The world is currently struggling to deal with the coronavirus or COVID-19 pandemic, as the number of cases is rising with every passing day and researchers are getting to know about new symptoms of the deadly disease. Dry cough, loss of smell are among a number of symptoms that are associated with the disease. Now, a new study conducted by researchers at the John Hopkins School of Medicine revealed that loss of hearing is also another symptom that people should be aware of.

The researchers revealed that the virus can affect not only the nose and throat but also the ear and mastoid bone of the skull. In the study, the scientists analyzed three patients who had lost their lives due to the virus, a man in his 60s, and two women who were in their 60s and 80s. Their research showed that the older woman had the virus in the right middle ear, while the man had it in his left and right middle ears, as well as in his left and right mastoids, as reported by the Mirror.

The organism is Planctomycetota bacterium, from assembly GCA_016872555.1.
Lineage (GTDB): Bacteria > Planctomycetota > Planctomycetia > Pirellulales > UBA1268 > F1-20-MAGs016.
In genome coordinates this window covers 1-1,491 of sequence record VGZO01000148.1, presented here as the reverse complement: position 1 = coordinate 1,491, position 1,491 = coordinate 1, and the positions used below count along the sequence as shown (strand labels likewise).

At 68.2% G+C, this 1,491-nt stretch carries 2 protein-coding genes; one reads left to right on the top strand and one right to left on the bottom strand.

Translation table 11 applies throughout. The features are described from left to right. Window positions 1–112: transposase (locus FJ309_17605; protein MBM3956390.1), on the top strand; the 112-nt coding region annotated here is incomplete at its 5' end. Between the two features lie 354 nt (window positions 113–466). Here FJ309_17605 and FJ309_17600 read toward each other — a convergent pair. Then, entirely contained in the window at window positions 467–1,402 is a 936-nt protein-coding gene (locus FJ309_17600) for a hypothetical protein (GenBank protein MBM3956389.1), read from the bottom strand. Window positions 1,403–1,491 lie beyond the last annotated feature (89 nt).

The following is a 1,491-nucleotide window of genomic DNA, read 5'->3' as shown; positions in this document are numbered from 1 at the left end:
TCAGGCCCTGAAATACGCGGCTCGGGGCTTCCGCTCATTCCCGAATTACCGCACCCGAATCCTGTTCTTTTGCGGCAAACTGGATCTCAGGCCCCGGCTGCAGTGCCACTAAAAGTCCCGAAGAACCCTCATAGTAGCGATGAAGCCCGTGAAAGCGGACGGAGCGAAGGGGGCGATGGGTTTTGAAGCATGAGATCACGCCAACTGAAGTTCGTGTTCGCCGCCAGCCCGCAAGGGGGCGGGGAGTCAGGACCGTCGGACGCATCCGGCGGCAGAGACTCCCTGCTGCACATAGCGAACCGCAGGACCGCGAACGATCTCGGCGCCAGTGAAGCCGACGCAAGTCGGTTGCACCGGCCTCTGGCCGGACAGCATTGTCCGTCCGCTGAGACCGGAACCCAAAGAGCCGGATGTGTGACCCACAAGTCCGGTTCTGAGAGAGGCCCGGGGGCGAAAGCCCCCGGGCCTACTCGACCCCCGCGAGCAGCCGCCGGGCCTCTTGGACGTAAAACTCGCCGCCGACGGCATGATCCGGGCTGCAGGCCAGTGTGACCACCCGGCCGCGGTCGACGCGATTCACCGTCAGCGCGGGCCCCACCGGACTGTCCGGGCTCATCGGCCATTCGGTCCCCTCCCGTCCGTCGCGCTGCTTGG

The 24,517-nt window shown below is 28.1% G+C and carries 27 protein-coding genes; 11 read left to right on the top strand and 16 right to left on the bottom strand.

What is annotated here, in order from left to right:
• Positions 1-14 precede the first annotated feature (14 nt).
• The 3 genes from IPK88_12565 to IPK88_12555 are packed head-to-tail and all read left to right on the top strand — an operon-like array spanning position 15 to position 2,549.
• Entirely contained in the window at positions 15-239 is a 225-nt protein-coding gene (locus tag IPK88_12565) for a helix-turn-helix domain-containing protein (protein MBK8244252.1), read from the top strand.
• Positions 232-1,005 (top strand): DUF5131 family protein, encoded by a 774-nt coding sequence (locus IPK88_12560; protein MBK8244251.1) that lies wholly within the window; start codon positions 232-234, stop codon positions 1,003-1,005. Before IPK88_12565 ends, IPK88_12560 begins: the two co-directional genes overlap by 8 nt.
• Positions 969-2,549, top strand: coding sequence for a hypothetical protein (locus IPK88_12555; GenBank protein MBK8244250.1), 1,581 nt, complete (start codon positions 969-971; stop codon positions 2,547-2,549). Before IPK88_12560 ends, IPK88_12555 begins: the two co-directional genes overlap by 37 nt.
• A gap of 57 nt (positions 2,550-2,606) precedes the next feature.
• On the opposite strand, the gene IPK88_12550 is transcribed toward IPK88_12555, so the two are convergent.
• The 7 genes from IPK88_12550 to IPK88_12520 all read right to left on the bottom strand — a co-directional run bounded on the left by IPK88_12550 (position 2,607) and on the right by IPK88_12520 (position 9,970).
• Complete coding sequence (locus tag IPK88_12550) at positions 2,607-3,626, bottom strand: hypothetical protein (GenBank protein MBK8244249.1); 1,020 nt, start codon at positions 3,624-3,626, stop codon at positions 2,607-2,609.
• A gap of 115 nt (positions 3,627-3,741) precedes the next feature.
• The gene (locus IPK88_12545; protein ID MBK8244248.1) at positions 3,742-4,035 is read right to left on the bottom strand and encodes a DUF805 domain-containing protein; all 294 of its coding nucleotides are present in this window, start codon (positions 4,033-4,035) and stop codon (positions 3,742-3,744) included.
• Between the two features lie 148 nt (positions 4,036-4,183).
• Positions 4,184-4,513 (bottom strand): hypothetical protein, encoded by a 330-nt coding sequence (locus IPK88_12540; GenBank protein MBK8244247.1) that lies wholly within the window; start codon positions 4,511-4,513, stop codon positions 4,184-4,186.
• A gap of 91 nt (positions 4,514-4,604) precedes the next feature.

New COVID-19 Symptom Identified

Wuhan Coronavirus
Twitter / Imran Iftikhar

The study that got published in JAMA Otolaryngol Head Neck Surg, was led by Dr Katilyn Frazier. The researchers wrote, "This study confirms the presence of SARS-CoV-2 virus in the middle ear and mastoid." However, the sample size of the study was small, but still, the findings point out that ear issues, including a loss of hearing, can be a sign of coronavirus.

The researchers stated, "Mastoid and middle ear colonization with SARS-CoV-2 does not necessarily imply current or future otologic symptomatology, and known living patients with SARS-CoV-2 ear colonization may benefit from screening for otologic manifestations."

This symptom is not yet mentioned according to the WHO guidelines. The cases of the deadly virus are rising at a rapid pace regularly. The virus has infected more than 15.5 million people in the world until now and has claimed the lives of over 633,000 people globally.

Scientists around the world are currently working at war-like speed to find a safe vaccine to treat the disease. Many vaccine candidates are under trials and a few of them are showing promising results in recent times. A vaccine for the virus is expected by the first quarter of 2021.